The automatic was a standard hydraulic three-speed unit, the same 090/010 unit as used in Audis of the era. These featured a cast aluminium alloy case for the transmission section, and a cast iron case for the final drive section.
The 091 manual transmission was a four-speed unit, featuring a lightweight aluminium alloy case.
The automatic features a 1.0 ratio top gear, while the manual features a 0.85 top gear.
The oil filler tube for the engine is located behind the flip-down license plate door. Most early vans had a twist-on/off gas cap right on the outside just under and behind the passenger side door. A locking cap was optional. The spare tyre lies in a tray under the very front of the van (as the engine is in the back), just below the radiator.
Because of the engine placement, a T3 has nearly equal 50/50 weight distribution fore and aft.
There were four general petrol engine variants between 1979 and 1991, with several sub-models. All were overhead-valve push-rod horizontally opposed four-cylinder engines. Available engine options differed between regions. Aftermarket VW specialist Oettinger also offered the WBX6, a six-cylinder version.
- Air-cooled (1979–1982)
- 1.6 L (1,584 cc) (50 bhp/37 kW) (Serial # CT) air-cooled, single Solex 34 PICT-4 carburettor, available on non-USA models
- 2.0 L (1,970 cc) (70 bhp/51 kW) (Serial # CU or CV) air-cooled, twin Solex 34 PDSIT-2/3 carburettor or fuel injected (Bosch L-Jetronic, USA models) flat-four in the 1980 to 1983½ models
- Water-cooled (1983 onwards)
- 1.9 litre engines:
- 1.9 L (1,913 cc) (83 bhp) (Serial # DH) water-cooled (or "Wasserboxer") engine used for the 1983½ to 1985 models, which used a fuel injection system known as "Digijet" (Digital Jet-tronic)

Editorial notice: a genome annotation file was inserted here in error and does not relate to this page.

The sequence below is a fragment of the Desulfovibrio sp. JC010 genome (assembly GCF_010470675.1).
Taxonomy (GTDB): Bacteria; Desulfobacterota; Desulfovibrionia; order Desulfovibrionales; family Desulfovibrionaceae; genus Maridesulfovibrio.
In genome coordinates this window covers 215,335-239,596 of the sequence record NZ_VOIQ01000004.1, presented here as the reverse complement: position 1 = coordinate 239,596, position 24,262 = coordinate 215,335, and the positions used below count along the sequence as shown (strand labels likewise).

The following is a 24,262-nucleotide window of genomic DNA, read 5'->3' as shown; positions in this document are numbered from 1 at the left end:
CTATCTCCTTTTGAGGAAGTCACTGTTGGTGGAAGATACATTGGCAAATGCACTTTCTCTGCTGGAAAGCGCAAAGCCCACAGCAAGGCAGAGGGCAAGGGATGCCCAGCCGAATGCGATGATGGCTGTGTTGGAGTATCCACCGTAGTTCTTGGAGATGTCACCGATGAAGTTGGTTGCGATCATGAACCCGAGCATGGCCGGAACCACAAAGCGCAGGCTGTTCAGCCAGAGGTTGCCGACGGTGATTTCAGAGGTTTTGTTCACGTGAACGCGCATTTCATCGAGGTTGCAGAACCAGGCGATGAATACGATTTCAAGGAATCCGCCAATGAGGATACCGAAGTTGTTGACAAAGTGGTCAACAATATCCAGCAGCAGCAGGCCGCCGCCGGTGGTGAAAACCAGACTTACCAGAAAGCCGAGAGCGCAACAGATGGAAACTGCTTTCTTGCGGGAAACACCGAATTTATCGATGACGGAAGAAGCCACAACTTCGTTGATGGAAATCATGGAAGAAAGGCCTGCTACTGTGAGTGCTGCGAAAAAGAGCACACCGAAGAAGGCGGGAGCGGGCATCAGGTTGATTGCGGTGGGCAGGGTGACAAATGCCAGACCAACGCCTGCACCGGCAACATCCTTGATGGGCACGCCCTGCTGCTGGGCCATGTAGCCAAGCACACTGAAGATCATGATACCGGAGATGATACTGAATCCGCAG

- 1.9 L (1,913 cc) (59 bhp) (Serial # DF) 8.6:1 compression ratio, 34-PICT carburetor
- 1.9 L (1,913 cc) (76 bhp) (Serial # DG) 8.6:1 compression ratio, 2E3 or 2E4 carburetor
- 1.9 L (1,913 cc) (55 bhp) (Serial # EY) 7.5:1 compression ratio, 34-PICT carburetor
- 1.9 L (1,913 cc) (89 bhp) (Serial # GW) 8.6:1 compression ratio, Bosch Digijet electronic fuel injection
- 2.1 Litre engines:
- 2.1 L (2,109 cc) (95 bhp) (Serial # MV) Wasserboxer, used until the end of Vanagon importation into the US in 1991. This engine used a more advanced engine management system known as Bosch "Digifant I" which now digitally managed ignition timing as well as fuel delivery.
- 2.1 L (2,109 cc) (90 bhp) (Serial # SS) 9:1 compression ratio Wasserboxer
- 2.1 L (2,109 cc) (112 bhp) (Serial # DJ) 10:1 compression ratio, Digijet injection, only sold in European countries not requiring catalytic converter.
- 1.9 litre engines:
The Wasserboxer featured an aluminum case, cylinder heads, and pistons, and a forged steel crankshaft. The Wasserboxer, as with all VW boxer engines has a gear-driven valvetrain. It also featured Heron, or "bowl-in-piston" type combustion chambers where the combustion takes place within the piston area, and not in the cylinder head.
The switch to water-cooling for the boxer engines was made mid-year in 1983. The previous generation T2, currently produced in Brazil, has been switched to water-cooled engines since 2005.